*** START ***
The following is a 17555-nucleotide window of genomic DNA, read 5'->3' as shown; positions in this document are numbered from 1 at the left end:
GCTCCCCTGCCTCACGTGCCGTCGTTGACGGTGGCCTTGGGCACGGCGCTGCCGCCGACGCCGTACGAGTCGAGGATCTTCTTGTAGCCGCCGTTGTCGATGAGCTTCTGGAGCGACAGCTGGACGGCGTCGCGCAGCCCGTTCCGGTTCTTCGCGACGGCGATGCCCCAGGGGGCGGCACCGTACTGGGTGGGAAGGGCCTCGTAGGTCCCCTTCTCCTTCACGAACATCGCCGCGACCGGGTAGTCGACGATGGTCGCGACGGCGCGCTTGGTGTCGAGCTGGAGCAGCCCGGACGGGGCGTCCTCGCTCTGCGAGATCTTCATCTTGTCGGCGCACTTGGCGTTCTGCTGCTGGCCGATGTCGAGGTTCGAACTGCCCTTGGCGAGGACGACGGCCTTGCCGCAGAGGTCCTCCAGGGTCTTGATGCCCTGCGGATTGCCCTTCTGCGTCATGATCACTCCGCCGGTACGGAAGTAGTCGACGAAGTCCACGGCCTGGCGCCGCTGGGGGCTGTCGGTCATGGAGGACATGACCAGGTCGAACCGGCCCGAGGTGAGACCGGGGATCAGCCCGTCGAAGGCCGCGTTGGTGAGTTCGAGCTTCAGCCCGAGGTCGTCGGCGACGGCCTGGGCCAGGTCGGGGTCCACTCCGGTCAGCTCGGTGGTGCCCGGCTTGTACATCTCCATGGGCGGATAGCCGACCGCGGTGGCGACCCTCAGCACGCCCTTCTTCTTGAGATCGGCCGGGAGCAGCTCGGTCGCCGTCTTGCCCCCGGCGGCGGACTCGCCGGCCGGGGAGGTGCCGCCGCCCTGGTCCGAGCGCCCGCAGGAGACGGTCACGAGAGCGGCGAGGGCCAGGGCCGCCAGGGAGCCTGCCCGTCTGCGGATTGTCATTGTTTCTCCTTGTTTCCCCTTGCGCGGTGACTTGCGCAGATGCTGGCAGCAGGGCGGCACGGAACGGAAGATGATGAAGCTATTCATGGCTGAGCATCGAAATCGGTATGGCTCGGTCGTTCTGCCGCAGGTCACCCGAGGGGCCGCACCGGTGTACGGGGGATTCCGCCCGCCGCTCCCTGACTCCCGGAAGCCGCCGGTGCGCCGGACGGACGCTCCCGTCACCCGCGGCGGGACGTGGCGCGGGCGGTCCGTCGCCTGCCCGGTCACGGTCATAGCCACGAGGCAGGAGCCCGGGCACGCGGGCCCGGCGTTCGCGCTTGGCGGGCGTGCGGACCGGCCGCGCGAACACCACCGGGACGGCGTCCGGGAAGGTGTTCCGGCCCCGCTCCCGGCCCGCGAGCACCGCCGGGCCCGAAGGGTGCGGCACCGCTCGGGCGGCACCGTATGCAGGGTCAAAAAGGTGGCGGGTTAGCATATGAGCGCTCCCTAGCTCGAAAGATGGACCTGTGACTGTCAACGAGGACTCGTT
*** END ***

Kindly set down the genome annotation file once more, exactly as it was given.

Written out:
The following is a 17555-nucleotide window of genomic DNA, read 5'->3' as shown; positions in this document are numbered from 1 at the left end:
GCTCCCCTGCCTCACGTGCCGTCGTTGACGGTGGCCTTGGGCACGGCGCTGCCGCCGACGCCGTACGAGTCGAGGATCTTCTTGTAGCCGCCGTTGTCGATGAGCTTCTGGAGCGACAGCTGGACGGCGTCGCGCAGCCCGTTCCGGTTCTTCGCGACGGCGATGCCCCAGGGGGCGGCACCGTACTGGGTGGGAAGGGCCTCGTAGGTCCCCTTCTCCTTCACGAACATCGCCGCGACCGGGTAGTCGACGATGGTCGCGACGGCGCGCTTGGTGTCGAGCTGGAGCAGCCCGGACGGGGCGTCCTCGCTCTGCGAGATCTTCATCTTGTCGGCGCACTTGGCGTTCTGCTGCTGGCCGATGTCGAGGTTCGAACTGCCCTTGGCGAGGACGACGGCCTTGCCGCAGAGGTCCTCCAGGGTCTTGATGCCCTGCGGATTGCCCTTCTGCGTCATGATCACTCCGCCGGTACGGAAGTAGTCGACGAAGTCCACGGCCTGGCGCCGCTGGGGGCTGTCGGTCATGGAGGACATGACCAGGTCGAACCGGCCCGAGGTGAGACCGGGGATCAGCCCGTCGAAGGCCGCGTTGGTGAGTTCGAGCTTCAGCCCGAGGTCGTCGGCGACGGCCTGGGCCAGGTCGGGGTCCACTCCGGTCAGCTCGGTGGTGCCCGGCTTGTACATCTCCATGGGCGGATAGCCGACCGCGGTGGCGACCCTCAGCACGCCCTTCTTCTTGAGATCGGCCGGGAGCAGCTCGGTCGCCGTCTTGCCCCCGGCGGCGGACTCGCCGGCCGGGGAGGTGCCGCCGCCCTGGTCCGAGCGCCCGCAGGAGACGGTCACGAGAGCGGCGAGGGCCAGGGCCGCCAGGGAGCCTGCCCGTCTGCGGATTGTCATTGTTTCTCCTTGTTTCCCCTTGCGCGGTGACTTGCGCAGATGCTGGCAGCAGGGCGGCACGGAACGGAAGATGATGAAGCTATTCATGGCTGAGCATCGAAATCGGTATGGCTCGGTCGTTCTGCCGCAGGTCACCCGAGGGGCCGCACCGGTGTACGGGGGATTCCGCCCGCCGCTCCCTGACTCCCGGAAGCCGCCGGTGCGCCGGACGGACGCTCCCGTCACCCGCGGCGGGACGTGGCGCGGGCGGTCCGTCGCCTGCCCGGTCACGGTCATAGCCACGAGGCAGGAGCCCGGGCACGCGGGCCCGGCGTTCGCGCTTGGCGGGCGTGCGGACCGGCCGCGCGAACACCACCGGGACGGCGTCCGGGAAGGTGTTCCGGCCCCGCTCCCGGCCCGCGAGCACCGCCGGGCCCGAAGGGTGCGGCACCGCTCGGGCGGCACCGTATGCAGGGTCAAAAAGGTGGCGGGTTAGCATATGAGCGCTCCCTAGCTCGAAAGATGGACCTGTGACTGTCAACGAGGACTCGTT